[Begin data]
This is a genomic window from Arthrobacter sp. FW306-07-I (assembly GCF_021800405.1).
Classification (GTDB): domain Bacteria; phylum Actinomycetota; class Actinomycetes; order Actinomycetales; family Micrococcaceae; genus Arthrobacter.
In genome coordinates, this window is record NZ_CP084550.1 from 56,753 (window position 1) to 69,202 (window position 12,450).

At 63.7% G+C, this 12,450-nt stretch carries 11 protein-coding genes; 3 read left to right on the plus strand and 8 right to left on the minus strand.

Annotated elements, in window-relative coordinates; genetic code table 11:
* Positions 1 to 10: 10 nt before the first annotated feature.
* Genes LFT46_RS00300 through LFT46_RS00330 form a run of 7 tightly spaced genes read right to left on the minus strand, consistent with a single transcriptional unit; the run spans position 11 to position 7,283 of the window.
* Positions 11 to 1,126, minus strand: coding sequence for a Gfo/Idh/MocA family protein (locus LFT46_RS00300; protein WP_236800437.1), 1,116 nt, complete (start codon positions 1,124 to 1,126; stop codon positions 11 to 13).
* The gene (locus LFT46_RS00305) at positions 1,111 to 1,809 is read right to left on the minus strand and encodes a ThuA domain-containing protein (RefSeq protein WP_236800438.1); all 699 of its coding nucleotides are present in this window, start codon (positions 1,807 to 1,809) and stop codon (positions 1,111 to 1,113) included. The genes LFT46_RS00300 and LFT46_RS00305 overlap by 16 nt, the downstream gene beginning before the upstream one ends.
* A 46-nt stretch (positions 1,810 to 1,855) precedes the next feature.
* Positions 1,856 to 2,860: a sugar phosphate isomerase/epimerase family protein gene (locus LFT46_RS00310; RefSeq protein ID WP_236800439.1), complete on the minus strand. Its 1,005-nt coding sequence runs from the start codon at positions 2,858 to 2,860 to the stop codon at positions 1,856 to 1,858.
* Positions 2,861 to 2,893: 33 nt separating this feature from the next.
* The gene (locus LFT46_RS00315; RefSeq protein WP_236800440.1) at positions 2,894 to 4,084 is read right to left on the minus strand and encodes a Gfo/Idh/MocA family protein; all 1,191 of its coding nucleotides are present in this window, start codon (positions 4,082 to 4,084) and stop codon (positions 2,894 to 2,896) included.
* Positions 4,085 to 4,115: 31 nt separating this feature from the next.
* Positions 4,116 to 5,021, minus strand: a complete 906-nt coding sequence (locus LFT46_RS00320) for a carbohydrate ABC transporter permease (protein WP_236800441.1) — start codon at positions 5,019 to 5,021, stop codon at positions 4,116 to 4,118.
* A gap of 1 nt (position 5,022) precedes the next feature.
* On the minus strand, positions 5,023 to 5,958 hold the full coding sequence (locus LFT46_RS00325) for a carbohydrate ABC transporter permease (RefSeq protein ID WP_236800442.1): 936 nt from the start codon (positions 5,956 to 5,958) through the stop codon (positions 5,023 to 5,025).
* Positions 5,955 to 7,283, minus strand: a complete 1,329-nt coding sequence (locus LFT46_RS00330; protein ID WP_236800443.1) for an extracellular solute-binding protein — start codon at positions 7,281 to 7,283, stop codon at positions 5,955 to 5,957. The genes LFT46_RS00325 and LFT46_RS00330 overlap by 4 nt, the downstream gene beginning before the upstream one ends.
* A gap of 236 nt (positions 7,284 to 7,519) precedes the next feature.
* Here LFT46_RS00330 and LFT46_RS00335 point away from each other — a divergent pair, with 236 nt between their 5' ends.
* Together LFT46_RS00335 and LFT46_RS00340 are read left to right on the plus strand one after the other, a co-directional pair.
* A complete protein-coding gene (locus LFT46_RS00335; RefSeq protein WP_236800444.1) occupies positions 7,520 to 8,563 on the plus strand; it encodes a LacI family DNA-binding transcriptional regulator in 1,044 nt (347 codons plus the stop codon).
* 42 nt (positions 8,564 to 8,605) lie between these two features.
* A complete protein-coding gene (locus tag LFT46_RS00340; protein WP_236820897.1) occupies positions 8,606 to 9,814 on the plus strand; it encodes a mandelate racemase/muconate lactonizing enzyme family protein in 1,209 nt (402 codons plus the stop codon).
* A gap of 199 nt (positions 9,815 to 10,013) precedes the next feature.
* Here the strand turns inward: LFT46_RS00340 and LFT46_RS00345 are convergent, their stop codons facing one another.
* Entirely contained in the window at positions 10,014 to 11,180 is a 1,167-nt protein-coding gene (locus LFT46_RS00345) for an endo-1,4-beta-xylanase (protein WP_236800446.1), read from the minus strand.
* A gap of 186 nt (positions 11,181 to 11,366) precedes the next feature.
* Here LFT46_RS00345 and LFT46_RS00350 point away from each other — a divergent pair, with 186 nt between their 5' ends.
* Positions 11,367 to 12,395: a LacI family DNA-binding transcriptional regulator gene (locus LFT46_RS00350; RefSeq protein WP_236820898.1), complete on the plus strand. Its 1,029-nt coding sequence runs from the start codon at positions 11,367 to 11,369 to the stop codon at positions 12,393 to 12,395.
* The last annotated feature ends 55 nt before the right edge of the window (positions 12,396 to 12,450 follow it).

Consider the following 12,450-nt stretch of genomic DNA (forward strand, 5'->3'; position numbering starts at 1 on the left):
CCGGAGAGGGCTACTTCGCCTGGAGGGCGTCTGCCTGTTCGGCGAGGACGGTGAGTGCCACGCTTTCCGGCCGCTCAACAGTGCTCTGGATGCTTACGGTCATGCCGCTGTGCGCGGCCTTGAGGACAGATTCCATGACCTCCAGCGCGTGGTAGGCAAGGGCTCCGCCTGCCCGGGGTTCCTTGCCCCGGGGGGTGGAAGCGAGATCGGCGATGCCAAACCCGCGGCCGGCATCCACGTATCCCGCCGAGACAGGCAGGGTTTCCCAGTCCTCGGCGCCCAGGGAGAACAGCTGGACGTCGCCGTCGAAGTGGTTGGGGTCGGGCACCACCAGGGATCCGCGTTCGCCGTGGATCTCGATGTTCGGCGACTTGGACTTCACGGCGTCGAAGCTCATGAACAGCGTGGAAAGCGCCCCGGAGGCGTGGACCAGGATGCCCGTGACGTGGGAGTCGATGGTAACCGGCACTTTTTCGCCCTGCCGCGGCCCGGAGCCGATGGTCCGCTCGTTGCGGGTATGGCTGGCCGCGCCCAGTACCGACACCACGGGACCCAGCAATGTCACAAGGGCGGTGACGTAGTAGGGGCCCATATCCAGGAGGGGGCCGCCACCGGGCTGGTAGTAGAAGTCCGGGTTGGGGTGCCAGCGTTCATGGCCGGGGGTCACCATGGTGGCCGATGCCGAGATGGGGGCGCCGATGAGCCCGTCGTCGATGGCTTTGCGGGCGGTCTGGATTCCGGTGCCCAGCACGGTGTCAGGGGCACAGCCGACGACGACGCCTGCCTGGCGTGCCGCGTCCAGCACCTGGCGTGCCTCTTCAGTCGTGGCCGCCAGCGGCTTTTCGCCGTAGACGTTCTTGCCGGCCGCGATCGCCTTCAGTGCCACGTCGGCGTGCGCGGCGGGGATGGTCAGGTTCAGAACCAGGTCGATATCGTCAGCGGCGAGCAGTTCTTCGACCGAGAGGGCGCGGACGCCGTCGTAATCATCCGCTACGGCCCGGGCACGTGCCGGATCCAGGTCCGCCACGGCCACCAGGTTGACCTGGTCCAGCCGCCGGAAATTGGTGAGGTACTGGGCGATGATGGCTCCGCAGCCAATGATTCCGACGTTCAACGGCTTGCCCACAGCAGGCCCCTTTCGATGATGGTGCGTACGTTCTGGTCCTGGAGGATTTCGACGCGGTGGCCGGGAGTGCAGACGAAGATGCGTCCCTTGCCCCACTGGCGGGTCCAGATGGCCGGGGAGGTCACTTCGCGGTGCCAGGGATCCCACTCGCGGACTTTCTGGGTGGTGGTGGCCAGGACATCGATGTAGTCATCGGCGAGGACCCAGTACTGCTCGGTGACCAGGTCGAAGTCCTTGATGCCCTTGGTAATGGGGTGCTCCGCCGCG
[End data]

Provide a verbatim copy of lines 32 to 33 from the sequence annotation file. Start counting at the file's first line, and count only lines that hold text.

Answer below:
Consider the following 12,450-nt stretch of genomic DNA (forward strand, 5'->3'; position numbering starts at 1 on the left):
CCGGAGAGGGCTACTTCGCCTGGAGGGCGTCTGCCTGTTCGGCGAGGACGGTGAGTGCCACGCTTTCCGGCCGCTCAACAGTGCTCTGGATGCTTACGGTCATGCCGCTGTGCGCGGCCTTGAGGACAGATTCCATGACCTCCAGCGCGTGGTAGGCAAGGGCTCCGCCTGCCCGGGGTTCCTTGCCCCGGGGGGTGGAAGCGAGATCGGCGATGCCAAACCCGCGGCCGGCATCCACGTATCCCGCCGAGACAGGCAGGGTTTCCCAGTCCTCGGCGCCCAGGGAGAACAGCTGGACGTCGCCGTCGAAGTGGTTGGGGTCGGGCACCACCAGGGATCCGCGTTCGCCGTGGATCTCGATGTTCGGCGACTTGGACTTCACGGCGTCGAAGCTCATGAACAGCGTGGAAAGCGCCCCGGAGGCGTGGACCAGGATGCCCGTGACGTGGGAGTCGATGGTAACCGGCACTTTTTCGCCCTGCCGCGGCCCGGAGCCGATGGTCCGCTCGTTGCGGGTATGGCTGGCCGCGCCCAGTACCGACACCACGGGACCCAGCAATGTCACAAGGGCGGTGACGTAGTAGGGGCCCATATCCAGGAGGGGGCCGCCACCGGGCTGGTAGTAGAAGTCCGGGTTGGGGTGCCAGCGTTCATGGCCGGGGGTCACCATGGTGGCCGATGCCGAGATGGGGGCGCCGATGAGCCCGTCGTCGATGGCTTTGCGGGCGGTCTGGATTCCGGTGCCCAGCACGGTGTCAGGGGCACAGCCGACGACGACGCCTGCCTGGCGTGCCGCGTCCAGCACCTGGCGTGCCTCTTCAGTCGTGGCCGCCAGCGGCTTTTCGCCGTAGACGTTCTTGCCGGCCGCGATCGCCTTCAGTGCCACGTCGGCGTGCGCGGCGGGGATGGTCAGGTTCAGAACCAGGTCGATATCGTCAGCGGCGAGCAGTTCTTCGACCGAGAGGGCGCGGACGCCGTCGTAATCATCCGCTACGGCCCGGGCACGTGCCGGATCCAGGTCCGCCACGGCCACCAGGTTGACCTGGTCCAGCCGCCGGAAATTGGTGAGGTACTGGGCGATGATGGCTCCGCAGCCAATGATTCCGACGTTCAACGGCTTGCCCACAGCAGGCCCCTTTCGATGATGGTGCGTACGTTCTGGTCCTGGAGGATTTCGACGCGGTGGCCGGGAGTGCAGACGAAGATGCGTCCCTTGCCCCACTGGCGGGTCCAGATGGCCGGGGAGGTCACTTCGCGGTGCCAGGGATCCCACTCGCGGACTTTCTGGGTGGTGGTGGCCAGGACATCGATGTAGTCATCGGCGAGGACCCAGTACTGCTCGGTGACCAGGTCGAAGTCCTTGATGCCCTTGGTAATGGGGTGCTCCGCCGCG